Community speaks out about failed Johnstown school budget
May 22, 2019 11:12 PM
JOHNSTOWN – Many parents, students and community members came out to a Johnstown Board of Education meeting Wednesday night after voters failed to pass the 2019-2020 school budget.
The proposed budget was for $38.6 million and included a 35 percent tax levy increase, which exceeds the schools tax levy cap. The district said the large increase in the tax levy was because historically they’ve kept it very low.
"Little by little used the fund balance and that's the part where we were becoming too dependent on fund balances and said we really need to address this,” said Johnstown Board of Education President Kathy Dougherty.
Since the budget didn’t pass, the board of education has to go back to the drawing board to create a new one. It’s been discussed the new budget will have the tax levy brought down to the cap, which is a 14.6 percent increase. That will likely mean cuts to sports programs, extracurricular activities and Advanced Placement classes. However Dougherty didn’t want to speculate on what may or may not be cut.
"We actually didn't make a final decision on that,” said Dougherty referring to the tax levy. “The board will be discussing that and looking at what that means."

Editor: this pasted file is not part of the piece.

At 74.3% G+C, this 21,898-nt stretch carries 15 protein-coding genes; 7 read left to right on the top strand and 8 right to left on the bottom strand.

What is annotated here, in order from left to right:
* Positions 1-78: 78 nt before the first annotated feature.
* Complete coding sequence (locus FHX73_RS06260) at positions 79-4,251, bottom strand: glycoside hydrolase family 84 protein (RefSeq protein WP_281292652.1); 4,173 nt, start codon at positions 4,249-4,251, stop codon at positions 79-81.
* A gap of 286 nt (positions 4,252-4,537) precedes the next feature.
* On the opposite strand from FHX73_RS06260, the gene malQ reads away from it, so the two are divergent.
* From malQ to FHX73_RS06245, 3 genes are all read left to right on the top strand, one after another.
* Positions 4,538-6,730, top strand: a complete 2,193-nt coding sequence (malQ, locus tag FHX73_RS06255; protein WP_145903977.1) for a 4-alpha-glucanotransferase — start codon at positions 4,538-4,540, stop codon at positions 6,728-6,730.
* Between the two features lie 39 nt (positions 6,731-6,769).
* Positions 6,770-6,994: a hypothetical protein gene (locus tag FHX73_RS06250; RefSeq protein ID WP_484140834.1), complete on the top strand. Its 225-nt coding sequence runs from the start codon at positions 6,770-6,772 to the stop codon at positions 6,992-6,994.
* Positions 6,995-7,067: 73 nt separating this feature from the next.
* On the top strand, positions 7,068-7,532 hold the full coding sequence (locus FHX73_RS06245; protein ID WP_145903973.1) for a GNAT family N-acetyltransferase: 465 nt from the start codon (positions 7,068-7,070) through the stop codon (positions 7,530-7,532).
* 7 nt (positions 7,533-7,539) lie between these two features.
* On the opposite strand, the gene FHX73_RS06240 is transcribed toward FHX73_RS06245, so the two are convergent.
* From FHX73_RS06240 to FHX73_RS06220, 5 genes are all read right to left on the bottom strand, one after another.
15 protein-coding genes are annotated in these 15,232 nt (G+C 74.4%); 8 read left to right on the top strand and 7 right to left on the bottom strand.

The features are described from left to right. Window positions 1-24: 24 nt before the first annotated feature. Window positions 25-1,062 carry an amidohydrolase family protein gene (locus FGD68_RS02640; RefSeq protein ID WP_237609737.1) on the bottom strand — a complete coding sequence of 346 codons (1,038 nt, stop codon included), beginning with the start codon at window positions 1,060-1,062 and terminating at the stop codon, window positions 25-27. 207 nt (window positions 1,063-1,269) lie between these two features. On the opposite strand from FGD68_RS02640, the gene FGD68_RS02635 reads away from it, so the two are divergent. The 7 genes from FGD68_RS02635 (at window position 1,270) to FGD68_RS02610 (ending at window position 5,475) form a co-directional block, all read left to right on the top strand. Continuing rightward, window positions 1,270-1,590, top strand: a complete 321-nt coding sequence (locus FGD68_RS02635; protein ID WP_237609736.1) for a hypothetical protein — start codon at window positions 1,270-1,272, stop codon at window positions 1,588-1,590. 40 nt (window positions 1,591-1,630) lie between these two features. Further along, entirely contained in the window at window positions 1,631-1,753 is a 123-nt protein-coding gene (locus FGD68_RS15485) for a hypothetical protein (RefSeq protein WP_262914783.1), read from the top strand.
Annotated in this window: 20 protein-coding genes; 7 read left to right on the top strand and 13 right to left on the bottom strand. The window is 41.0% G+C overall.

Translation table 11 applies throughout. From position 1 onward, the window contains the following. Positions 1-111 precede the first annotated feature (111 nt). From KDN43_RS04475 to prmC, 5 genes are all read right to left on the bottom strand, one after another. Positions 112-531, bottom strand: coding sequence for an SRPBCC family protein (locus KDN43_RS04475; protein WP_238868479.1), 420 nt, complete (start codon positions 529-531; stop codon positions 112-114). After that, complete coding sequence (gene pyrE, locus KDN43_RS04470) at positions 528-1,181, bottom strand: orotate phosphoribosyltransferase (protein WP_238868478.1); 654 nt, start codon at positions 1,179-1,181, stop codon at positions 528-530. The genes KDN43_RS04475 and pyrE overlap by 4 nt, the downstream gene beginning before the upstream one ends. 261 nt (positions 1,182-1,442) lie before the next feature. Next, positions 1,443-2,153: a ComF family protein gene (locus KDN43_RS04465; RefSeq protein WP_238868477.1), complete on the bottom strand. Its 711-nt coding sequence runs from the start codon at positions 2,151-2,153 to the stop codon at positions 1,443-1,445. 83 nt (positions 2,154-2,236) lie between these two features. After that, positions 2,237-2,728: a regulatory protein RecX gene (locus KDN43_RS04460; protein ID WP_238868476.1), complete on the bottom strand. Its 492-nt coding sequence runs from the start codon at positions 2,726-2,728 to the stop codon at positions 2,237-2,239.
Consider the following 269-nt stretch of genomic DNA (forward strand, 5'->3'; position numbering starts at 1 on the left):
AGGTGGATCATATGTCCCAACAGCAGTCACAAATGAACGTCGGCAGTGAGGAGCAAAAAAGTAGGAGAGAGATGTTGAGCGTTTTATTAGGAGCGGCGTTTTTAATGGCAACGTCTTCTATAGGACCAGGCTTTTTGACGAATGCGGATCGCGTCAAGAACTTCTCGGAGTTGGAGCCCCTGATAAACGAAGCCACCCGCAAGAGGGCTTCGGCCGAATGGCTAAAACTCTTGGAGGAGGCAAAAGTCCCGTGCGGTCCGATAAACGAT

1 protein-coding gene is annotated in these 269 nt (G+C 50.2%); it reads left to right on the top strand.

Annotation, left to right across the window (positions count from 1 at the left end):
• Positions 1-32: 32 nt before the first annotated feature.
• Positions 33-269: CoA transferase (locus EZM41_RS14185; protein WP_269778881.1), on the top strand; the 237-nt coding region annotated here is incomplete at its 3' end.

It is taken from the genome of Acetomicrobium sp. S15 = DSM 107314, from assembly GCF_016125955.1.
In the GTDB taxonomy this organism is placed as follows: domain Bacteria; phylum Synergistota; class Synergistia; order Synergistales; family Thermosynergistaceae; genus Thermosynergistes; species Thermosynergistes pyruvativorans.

The community had the chance to speak during the public comment period at the meeting Wednesday night. Christopher Tallon, a newly elected board of education member, expressed concern over those who voted against the budget.
"While the proposed budget last night was not perfect, it was a start of a plan to corrects the past wrongdoings of the district,” said Tallon. “I hope all people who voted no last night will join those who are in favor to become involved, engaged but offering realistic ideas, solutions to our current situation."
Also speaking out was student Meghan Mraz, a sophomore who plays varsity field hockey and basketball.
"I'm hearing from my peers and families nobody wants to stay with nothing extra to do, because I know from my peers these things are their saving grace,” said Mraz referring to sports and extracurricular programs.
Another student pleaded with the board to find middle ground when it comes to proposing a new tax levy.
"I completely understand that there are citizens in Johnstown that are on fixed incomes, I myself have family on fixed incomes but I believe we can make a legal compromise that can benefit both the school and the tax payers,” said junior Jacob Frenyea.
Voters will head to the polls on June 18 to vote on a new budget that is expected to be presented to the community on June 11 at a public hearing.
Updated: May 22, 2019 11:12 PM
Created: May 22, 2019 10:51 PM
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